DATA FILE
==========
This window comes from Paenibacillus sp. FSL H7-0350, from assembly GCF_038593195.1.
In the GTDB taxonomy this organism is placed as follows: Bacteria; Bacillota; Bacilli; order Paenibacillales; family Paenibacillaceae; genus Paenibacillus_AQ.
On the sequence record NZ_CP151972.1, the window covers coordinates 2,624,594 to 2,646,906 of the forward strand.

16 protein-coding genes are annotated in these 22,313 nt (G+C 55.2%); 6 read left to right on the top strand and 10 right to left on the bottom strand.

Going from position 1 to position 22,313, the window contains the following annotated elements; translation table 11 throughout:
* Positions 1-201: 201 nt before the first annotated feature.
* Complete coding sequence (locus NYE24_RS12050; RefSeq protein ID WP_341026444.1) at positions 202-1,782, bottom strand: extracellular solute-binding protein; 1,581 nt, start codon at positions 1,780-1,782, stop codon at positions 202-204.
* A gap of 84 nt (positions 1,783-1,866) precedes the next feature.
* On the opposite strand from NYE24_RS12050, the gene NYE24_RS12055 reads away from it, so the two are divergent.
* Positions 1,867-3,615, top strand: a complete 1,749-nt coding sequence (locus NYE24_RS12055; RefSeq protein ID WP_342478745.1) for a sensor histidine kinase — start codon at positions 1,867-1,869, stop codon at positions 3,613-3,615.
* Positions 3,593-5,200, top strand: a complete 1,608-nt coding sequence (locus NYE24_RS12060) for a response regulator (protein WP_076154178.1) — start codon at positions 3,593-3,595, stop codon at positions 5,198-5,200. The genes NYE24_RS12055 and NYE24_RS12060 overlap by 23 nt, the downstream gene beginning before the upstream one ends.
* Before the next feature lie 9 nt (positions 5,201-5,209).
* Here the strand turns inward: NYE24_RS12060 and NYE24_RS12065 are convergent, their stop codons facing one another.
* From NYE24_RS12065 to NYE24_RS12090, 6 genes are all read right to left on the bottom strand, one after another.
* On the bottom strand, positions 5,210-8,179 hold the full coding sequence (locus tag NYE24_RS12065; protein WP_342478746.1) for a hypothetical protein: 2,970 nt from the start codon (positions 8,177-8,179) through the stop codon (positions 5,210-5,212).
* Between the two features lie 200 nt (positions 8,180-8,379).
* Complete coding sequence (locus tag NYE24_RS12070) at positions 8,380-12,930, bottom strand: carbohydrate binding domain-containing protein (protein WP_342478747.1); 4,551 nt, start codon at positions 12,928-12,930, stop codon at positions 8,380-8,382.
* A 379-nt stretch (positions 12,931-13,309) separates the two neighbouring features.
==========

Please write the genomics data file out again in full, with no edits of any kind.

This window comes from Paenibacillus sp. FSL H7-0350, from assembly GCF_038593195.1.
In the GTDB taxonomy this organism is placed as follows: Bacteria; Bacillota; Bacilli; order Paenibacillales; family Paenibacillaceae; genus Paenibacillus_AQ.
On the sequence record NZ_CP151972.1, the window covers coordinates 2,624,594 to 2,646,906 of the forward strand.

16 protein-coding genes are annotated in these 22,313 nt (G+C 55.2%); 6 read left to right on the top strand and 10 right to left on the bottom strand.

Going from position 1 to position 22,313, the window contains the following annotated elements; translation table 11 throughout:
* Positions 1-201: 201 nt before the first annotated feature.
* Complete coding sequence (locus NYE24_RS12050; RefSeq protein ID WP_341026444.1) at positions 202-1,782, bottom strand: extracellular solute-binding protein; 1,581 nt, start codon at positions 1,780-1,782, stop codon at positions 202-204.
* A gap of 84 nt (positions 1,783-1,866) precedes the next feature.
* On the opposite strand from NYE24_RS12050, the gene NYE24_RS12055 reads away from it, so the two are divergent.
* Positions 1,867-3,615, top strand: a complete 1,749-nt coding sequence (locus NYE24_RS12055; RefSeq protein ID WP_342478745.1) for a sensor histidine kinase — start codon at positions 1,867-1,869, stop codon at positions 3,613-3,615.
* Positions 3,593-5,200, top strand: a complete 1,608-nt coding sequence (locus NYE24_RS12060) for a response regulator (protein WP_076154178.1) — start codon at positions 3,593-3,595, stop codon at positions 5,198-5,200. The genes NYE24_RS12055 and NYE24_RS12060 overlap by 23 nt, the downstream gene beginning before the upstream one ends.
* Before the next feature lie 9 nt (positions 5,201-5,209).
* Here the strand turns inward: NYE24_RS12060 and NYE24_RS12065 are convergent, their stop codons facing one another.
* From NYE24_RS12065 to NYE24_RS12090, 6 genes are all read right to left on the bottom strand, one after another.
* On the bottom strand, positions 5,210-8,179 hold the full coding sequence (locus tag NYE24_RS12065; protein WP_342478746.1) for a hypothetical protein: 2,970 nt from the start codon (positions 8,177-8,179) through the stop codon (positions 5,210-5,212).
* Between the two features lie 200 nt (positions 8,180-8,379).
* Complete coding sequence (locus tag NYE24_RS12070) at positions 8,380-12,930, bottom strand: carbohydrate binding domain-containing protein (protein WP_342478747.1); 4,551 nt, start codon at positions 12,928-12,930, stop codon at positions 8,380-8,382.
* A 379-nt stretch (positions 12,931-13,309) separates the two neighbouring features.